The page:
KILDHURM'S OAK. New York: A. L. Burt, Publisher, n.d. [1889?]. Octavo, pp. [1-5] 6-219 [220: blank] [221-224: ads], flyleaves at front and rear, original decorated red cloth, front panel stamped in black, spine panel stamped in black and gold. First edition. The book is copyright 1888, but according to The American Catalogue it was published in 1889. Collects "Kildhurm's Oak" (pp. -137) and "A Strange Friend" (pp. 138-219), the first U.S. book publication of both titles. "Kildhurm's Oak" was first published in ELLICE QUENTIN AND OTHER STORIES, 2 volumes, (London: Chatto & Windus, 1880). "A Strange Friend" was first published in the UK edition of DAVID POINDEXTER'S DISAPPEARANCE AND OTHER TALES (London: Chatto & Windus, 1888). "A Strange Friend" was omitted from the U.S. edition of DAVID POINDEXTER'S DISAPPEARANCE AND OTHER TALES (New York: Appleton, 1988). According to The American Catalogue, KILDHURM'S OAK was published in 1889 by Burt as #9 in their "Manhattan" series in cloth at $1.00 and in paper at 25¢. According to a publisher's advertisement in this copy, this book is part of Burt's "Popular American Novels," issued in "handsome cloth binding" at $1.00. This is a neo-Gothic horror tale; the personification of a malignant spirit in a tree. The story "constitutes one of Hawthorne's rare uses of the ambiguous terror ... [It] is interesting for its use of the recurrent Hawthorne version of the Gothic, but it cannot be taken very seriously as a work of fiction." - Bassan, Hawthorne's Son: The Life and Literary Career of Julian Hawthorne (1970), p. 129. The precursor to "Kildhurm's Oak" was "The Oak-Tree's Christmas Gift" (1872), whose theme of "reenactment" was obviously borrowed from his father's THE HOUSE OF SEVEN GABLES (1851). "Feverishly presented, with many gaucheries, but also with some strokes of imagination. The theme might well have appealed to Nathaniel Hawthorne, but how differently he would have handled it!" - Bleiler, The Guide to Supernatural Fiction 773. Sullivan (ed), The Penguin Encyclopedia of Horror and the Supernatural, p. 196. Bleiler (1978), p. 96. Reginald 06941. Wright (III) 2591. Some light insect tracking to cloth, but a clean, bright, very good copy. (#89958).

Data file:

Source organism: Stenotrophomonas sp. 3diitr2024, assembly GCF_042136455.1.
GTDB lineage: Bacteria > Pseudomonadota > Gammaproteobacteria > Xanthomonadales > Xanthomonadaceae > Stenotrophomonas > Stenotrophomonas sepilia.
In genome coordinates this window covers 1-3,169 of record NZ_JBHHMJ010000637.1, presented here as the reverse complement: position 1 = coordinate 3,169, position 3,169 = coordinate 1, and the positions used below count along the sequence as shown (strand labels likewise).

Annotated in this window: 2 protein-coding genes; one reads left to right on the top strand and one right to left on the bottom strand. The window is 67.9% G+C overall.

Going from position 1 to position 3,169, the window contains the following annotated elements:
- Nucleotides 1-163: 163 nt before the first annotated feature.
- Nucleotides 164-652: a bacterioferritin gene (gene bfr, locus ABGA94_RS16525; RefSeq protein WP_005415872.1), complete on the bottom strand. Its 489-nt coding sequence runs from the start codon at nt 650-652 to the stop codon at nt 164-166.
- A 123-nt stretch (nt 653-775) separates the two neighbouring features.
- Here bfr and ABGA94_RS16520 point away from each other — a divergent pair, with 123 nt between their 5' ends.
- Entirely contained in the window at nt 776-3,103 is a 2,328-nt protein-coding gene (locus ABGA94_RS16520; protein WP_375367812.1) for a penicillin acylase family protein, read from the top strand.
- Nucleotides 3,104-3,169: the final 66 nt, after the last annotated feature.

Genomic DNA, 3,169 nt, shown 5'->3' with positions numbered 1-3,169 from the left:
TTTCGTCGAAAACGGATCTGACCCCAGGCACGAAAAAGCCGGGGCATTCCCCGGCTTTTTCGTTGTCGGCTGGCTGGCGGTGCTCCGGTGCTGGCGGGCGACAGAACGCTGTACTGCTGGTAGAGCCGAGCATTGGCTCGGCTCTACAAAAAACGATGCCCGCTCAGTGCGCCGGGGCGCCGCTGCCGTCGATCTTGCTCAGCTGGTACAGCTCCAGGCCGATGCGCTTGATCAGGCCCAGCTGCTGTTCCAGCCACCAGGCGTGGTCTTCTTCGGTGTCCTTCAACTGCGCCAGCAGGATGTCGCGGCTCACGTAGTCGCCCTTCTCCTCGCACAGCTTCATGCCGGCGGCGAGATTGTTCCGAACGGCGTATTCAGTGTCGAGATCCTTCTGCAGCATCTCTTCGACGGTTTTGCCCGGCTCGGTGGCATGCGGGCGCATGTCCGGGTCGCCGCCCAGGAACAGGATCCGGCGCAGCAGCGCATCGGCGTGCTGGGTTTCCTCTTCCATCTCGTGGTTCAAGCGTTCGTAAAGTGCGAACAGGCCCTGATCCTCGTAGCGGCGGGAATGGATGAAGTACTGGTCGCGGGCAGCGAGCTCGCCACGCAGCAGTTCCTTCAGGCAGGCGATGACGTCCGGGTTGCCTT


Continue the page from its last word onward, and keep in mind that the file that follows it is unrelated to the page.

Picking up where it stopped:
No statement of printing.